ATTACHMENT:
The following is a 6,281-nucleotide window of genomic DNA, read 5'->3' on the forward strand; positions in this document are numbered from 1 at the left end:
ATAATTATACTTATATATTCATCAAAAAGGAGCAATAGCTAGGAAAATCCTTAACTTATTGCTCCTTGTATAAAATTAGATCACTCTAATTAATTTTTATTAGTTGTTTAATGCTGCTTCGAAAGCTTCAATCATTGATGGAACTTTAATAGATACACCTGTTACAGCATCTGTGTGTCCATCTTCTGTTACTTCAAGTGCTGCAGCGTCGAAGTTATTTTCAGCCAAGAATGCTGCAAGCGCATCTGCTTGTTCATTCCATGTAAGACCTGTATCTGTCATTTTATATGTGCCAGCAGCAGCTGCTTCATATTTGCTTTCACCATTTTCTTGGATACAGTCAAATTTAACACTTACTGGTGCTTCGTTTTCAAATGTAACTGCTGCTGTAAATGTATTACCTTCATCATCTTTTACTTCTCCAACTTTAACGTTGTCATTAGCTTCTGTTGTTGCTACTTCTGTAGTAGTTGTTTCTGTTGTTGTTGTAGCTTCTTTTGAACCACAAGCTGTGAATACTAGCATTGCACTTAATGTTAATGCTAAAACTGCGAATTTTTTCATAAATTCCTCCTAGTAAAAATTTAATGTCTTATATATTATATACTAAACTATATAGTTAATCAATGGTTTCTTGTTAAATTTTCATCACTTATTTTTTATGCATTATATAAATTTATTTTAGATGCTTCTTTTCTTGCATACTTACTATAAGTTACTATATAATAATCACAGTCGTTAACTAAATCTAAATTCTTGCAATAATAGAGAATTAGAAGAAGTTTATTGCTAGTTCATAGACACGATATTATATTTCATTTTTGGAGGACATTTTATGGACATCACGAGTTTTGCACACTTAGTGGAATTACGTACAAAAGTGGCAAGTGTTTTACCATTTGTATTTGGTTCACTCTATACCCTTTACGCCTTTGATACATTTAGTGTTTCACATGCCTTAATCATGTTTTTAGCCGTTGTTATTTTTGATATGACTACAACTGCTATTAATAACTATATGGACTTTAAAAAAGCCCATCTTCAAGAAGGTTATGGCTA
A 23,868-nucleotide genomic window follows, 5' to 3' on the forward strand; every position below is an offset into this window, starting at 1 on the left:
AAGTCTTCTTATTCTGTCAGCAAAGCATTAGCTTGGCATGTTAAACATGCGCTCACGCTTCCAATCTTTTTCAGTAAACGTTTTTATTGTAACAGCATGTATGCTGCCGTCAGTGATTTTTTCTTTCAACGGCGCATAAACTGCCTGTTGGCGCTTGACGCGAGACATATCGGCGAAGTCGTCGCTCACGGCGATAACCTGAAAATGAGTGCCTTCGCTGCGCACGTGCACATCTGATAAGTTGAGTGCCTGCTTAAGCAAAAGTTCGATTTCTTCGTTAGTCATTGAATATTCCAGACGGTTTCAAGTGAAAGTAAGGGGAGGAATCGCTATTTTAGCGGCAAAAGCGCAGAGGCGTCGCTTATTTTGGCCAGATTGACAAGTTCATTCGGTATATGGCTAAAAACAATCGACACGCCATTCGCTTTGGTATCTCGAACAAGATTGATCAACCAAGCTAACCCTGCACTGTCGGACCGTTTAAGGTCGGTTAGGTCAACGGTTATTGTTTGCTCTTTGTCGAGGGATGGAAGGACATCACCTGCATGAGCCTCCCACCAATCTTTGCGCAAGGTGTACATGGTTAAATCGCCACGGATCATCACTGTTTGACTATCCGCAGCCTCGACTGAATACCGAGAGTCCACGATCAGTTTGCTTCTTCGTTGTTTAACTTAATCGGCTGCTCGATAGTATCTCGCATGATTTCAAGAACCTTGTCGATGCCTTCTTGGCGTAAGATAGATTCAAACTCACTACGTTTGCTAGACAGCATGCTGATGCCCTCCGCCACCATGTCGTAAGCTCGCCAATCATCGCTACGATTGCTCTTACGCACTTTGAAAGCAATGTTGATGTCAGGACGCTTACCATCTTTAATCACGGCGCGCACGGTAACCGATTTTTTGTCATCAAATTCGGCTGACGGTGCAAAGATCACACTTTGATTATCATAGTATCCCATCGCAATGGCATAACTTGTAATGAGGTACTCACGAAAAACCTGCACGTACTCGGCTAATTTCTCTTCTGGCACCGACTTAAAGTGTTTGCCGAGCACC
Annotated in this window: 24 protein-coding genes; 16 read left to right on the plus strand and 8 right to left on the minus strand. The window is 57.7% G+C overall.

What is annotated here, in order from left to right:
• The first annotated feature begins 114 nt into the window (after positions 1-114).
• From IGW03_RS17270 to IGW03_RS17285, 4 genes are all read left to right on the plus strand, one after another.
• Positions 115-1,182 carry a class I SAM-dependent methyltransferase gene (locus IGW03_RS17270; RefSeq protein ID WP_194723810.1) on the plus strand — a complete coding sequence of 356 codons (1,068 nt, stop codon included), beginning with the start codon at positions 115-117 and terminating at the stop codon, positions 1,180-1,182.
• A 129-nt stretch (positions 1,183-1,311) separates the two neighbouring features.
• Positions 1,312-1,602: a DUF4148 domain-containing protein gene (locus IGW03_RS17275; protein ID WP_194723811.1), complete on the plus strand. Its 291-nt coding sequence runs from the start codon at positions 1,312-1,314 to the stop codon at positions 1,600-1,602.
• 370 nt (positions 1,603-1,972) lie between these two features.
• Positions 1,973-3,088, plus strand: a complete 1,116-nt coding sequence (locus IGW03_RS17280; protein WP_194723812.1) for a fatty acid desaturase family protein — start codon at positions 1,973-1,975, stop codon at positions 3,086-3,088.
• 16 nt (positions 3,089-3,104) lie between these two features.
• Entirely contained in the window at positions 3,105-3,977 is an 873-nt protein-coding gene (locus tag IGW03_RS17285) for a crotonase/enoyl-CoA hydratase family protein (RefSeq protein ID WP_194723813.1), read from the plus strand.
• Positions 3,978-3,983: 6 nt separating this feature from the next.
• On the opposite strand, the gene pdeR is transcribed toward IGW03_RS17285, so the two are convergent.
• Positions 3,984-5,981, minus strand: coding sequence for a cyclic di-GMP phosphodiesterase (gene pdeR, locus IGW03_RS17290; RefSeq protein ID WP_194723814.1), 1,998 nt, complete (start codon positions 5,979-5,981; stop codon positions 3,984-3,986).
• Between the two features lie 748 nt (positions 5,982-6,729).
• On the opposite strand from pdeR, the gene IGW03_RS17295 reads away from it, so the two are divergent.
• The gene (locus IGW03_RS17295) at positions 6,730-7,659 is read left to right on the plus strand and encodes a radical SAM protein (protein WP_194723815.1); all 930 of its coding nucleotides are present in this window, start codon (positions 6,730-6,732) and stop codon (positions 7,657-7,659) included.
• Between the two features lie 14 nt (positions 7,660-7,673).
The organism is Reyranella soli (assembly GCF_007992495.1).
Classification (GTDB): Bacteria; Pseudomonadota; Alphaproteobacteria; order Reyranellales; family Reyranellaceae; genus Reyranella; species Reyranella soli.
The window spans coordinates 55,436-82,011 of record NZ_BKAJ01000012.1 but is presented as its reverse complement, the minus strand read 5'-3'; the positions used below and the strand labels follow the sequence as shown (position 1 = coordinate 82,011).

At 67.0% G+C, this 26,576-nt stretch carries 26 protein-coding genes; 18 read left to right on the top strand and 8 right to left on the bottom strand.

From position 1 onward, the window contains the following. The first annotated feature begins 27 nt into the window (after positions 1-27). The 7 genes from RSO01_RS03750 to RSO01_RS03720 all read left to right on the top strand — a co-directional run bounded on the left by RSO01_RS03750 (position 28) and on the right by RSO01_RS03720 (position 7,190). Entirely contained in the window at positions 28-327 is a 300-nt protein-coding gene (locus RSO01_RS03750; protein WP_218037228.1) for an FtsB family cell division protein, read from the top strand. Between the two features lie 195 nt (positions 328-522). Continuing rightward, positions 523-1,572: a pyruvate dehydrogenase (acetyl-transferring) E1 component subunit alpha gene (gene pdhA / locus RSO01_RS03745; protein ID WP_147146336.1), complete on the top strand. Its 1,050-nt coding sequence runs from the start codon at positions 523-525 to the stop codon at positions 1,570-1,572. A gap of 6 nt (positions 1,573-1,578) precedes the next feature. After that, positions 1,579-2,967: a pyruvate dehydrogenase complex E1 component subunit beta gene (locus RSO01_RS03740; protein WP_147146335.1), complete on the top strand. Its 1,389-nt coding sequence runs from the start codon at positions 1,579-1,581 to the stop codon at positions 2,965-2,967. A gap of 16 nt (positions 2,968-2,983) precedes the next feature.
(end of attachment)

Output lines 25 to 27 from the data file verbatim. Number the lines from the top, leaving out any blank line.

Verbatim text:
The window spans coordinates 55,436-82,011 of record NZ_BKAJ01000012.1 but is presented as its reverse complement, the minus strand read 5'-3'; the positions used below and the strand labels follow the sequence as shown (position 1 = coordinate 82,011).

At 67.0% G+C, this 26,576-nt stretch carries 26 protein-coding genes; 18 read left to right on the top strand and 8 right to left on the bottom strand.

From position 1 onward, the window contains the following. The first annotated feature begins 27 nt into the window (after positions 1-27). The 7 genes from RSO01_RS03750 to RSO01_RS03720 all read left to right on the top strand — a co-directional run bounded on the left by RSO01_RS03750 (position 28) and on the right by RSO01_RS03720 (position 7,190). Entirely contained in the window at positions 28-327 is a 300-nt protein-coding gene (locus RSO01_RS03750; protein WP_218037228.1) for an FtsB family cell division protein, read from the top strand. Between the two features lie 195 nt (positions 328-522). Continuing rightward, positions 523-1,572: a pyruvate dehydrogenase (acetyl-transferring) E1 component subunit alpha gene (gene pdhA / locus RSO01_RS03745; protein ID WP_147146336.1), complete on the top strand. Its 1,050-nt coding sequence runs from the start codon at positions 523-525 to the stop codon at positions 1,570-1,572. A gap of 6 nt (positions 1,573-1,578) precedes the next feature. After that, positions 1,579-2,967: a pyruvate dehydrogenase complex E1 component subunit beta gene (locus RSO01_RS03740; protein WP_147146335.1), complete on the top strand. Its 1,389-nt coding sequence runs from the start codon at positions 1,579-1,581 to the stop codon at positions 2,965-2,967. A gap of 16 nt (positions 2,968-2,983) precedes the next feature.